SPEECH TITLES AND/OR TOPICS
Motivation | Olympics | Sports
Rowdy Gaines started swimming for 5 different reasons: football, basketball, baseball, golf and tennis.
Those were the high school sports teams he tried out for, though he didnít make any of them. As a high school junior, swimming was all that was left. Luckily, he made the cut. A week later, he swam in his first meet, in the last relay event, anchoring what they called the ďEĒ team, the worst relay group on the team. But something happened. He out split everyone on it and his life changed forever.
He excelled at swimming partly because he was a natural, but also because he loved it. The pool was where he belonged, and he spent the next two years completely committed to the sport. He got up early for practice and then went to school, and after school he went back to practice. He worked on perfecting turns, starts, strokes and kicks. He spent weekends practicing and traveling to compete in meets. He had one goal, and it was to be in the Olympics.
After graduation, he was offered a scholarship to swim for Auburn University, and it was there, in his sophomore year, he met the man who would make him an Olympian. The years at Auburn were some of the most amazing of his life; he became an all American, an NCAA champion and he was world swimmer of the year twice. It was at Auburn he became the fastest human being in the water, and heavily favored to medal multiple times in Moscow in 1980. His journey to the podium had begun, and he was tenacious. He swam and swam and swam. He was ready.
Somewhere along the way, politics and sports collided, and the Olympians of 1980 became Olympians with nowhere to compete. Some left their sports and returned to everyday life. Some tried to return to sports, but 1984 was a long way off and funding for training was difficult to obtain. One in particular bitterly turned his back, but when his father told him there was life after the Olympics, he realized his father was right.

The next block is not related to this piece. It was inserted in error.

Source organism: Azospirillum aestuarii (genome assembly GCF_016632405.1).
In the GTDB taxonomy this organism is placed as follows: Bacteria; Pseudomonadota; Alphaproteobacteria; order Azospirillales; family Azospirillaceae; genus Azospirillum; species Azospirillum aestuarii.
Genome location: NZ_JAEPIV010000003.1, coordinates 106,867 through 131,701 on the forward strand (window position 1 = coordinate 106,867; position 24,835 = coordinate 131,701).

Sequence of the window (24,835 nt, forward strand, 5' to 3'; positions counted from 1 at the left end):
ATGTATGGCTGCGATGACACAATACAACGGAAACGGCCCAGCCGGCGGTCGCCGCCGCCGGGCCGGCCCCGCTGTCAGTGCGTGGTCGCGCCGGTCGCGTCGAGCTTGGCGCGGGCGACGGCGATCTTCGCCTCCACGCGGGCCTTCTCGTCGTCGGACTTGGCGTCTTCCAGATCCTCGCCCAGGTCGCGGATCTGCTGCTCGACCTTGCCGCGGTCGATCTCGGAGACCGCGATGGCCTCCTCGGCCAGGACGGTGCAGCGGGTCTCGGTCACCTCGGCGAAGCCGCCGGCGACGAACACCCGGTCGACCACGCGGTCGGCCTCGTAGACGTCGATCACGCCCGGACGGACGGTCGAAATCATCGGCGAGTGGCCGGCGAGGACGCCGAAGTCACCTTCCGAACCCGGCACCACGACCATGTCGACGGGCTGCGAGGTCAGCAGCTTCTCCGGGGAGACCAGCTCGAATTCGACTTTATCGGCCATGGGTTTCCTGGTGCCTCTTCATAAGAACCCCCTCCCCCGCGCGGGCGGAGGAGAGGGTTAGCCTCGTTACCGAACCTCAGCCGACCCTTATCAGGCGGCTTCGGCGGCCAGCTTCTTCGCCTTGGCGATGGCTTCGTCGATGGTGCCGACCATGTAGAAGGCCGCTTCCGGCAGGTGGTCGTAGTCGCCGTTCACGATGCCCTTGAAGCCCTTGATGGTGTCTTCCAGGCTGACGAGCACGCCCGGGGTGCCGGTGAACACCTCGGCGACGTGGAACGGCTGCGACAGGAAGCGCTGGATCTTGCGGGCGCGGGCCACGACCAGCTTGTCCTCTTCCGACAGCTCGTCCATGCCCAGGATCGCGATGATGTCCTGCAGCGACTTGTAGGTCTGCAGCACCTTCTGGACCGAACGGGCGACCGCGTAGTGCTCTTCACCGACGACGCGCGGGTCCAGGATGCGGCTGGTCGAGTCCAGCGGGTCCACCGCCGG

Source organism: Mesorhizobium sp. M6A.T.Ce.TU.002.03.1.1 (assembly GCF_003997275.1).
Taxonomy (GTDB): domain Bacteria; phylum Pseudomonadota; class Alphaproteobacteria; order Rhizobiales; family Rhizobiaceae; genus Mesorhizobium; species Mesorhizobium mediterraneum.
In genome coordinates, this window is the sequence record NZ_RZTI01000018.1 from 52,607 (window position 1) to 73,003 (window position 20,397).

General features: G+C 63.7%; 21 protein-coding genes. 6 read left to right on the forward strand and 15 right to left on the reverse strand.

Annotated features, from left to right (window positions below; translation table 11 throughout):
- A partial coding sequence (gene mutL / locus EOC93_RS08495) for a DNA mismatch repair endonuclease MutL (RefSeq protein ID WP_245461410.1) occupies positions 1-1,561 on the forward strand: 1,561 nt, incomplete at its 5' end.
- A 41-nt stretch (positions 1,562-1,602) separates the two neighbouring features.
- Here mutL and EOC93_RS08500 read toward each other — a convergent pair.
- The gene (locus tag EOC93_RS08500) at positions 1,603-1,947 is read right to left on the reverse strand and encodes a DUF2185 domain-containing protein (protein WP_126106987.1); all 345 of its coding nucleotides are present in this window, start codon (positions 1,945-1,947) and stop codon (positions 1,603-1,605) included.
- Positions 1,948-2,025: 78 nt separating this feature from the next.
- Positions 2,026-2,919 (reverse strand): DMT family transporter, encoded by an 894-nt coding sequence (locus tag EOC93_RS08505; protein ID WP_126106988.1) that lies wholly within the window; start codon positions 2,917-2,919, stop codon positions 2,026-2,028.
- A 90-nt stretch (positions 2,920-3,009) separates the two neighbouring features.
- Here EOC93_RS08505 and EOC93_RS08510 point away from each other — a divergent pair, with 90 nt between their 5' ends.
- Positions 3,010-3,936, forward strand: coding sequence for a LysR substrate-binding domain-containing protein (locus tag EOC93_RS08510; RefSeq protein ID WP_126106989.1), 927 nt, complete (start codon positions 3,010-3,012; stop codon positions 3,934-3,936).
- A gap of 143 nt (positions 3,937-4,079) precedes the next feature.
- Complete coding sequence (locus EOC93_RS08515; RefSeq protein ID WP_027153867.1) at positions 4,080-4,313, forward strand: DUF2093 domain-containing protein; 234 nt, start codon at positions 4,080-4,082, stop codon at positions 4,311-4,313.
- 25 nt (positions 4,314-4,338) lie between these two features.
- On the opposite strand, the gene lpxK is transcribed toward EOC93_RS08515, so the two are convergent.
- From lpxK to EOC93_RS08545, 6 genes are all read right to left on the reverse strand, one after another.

He followed his coach to Texas, and he started over. He worked even harder the second time, because by 1984 he would be 25 and over the hill. When he arrived in Los Angeles, he hadnít swum a best time in years, he was the underdog of the team and no one expected anything out of him. He was in exactly the right place at exactly the right time. He anchored two relay teams to gold, and he took gold in the event he claimed as his own, the 100-meter freestyle. At last, he climbed the podium.
Even for Olympians, there is life after the Olympics. He coached swim teams; managed a health club and started working as a broadcaster for the sport he loved. He continued swimming, setting numerous world records as a masterís swimmer. After a meet one day, he noticed tingling in his feet and legs and in his hands. The next day he was in the hospital, completely paralyzed. He had contracted Guillain-Barrť syndrome, a rare and incurable disorder which causes the immune system to attack the nerves and paralyze the body.
Three months later, he went home and fought to learn everything he had ever known how to do. He learned to walk. He learned how to pick up a fork. He learned to write. He learned how to button his shirt. Eventually, he learned to swim. A year later, he was back in the blocks, winning the Japan World Masters Championships and setting new records in his signature events. Two years later, he qualified for the 1996 Olympic Trials at age 35. Instead of going on to compete, he stepped aside and took up residence in the NBC broadcast booth for his second hitch as Olympic swimming commentator, where he returns every four years.
Today he works for a private company in a public job. As executive director of LIMUís Rowdyís Kidz outreach program, he talks to kids, mentors them and spreads the message that championship comes not from the outside but from the inside, and that dreams can come true if you believe in yourself.
Oh, and heís still in the blocks, still setting world records, still a champion, and still making dreams come true.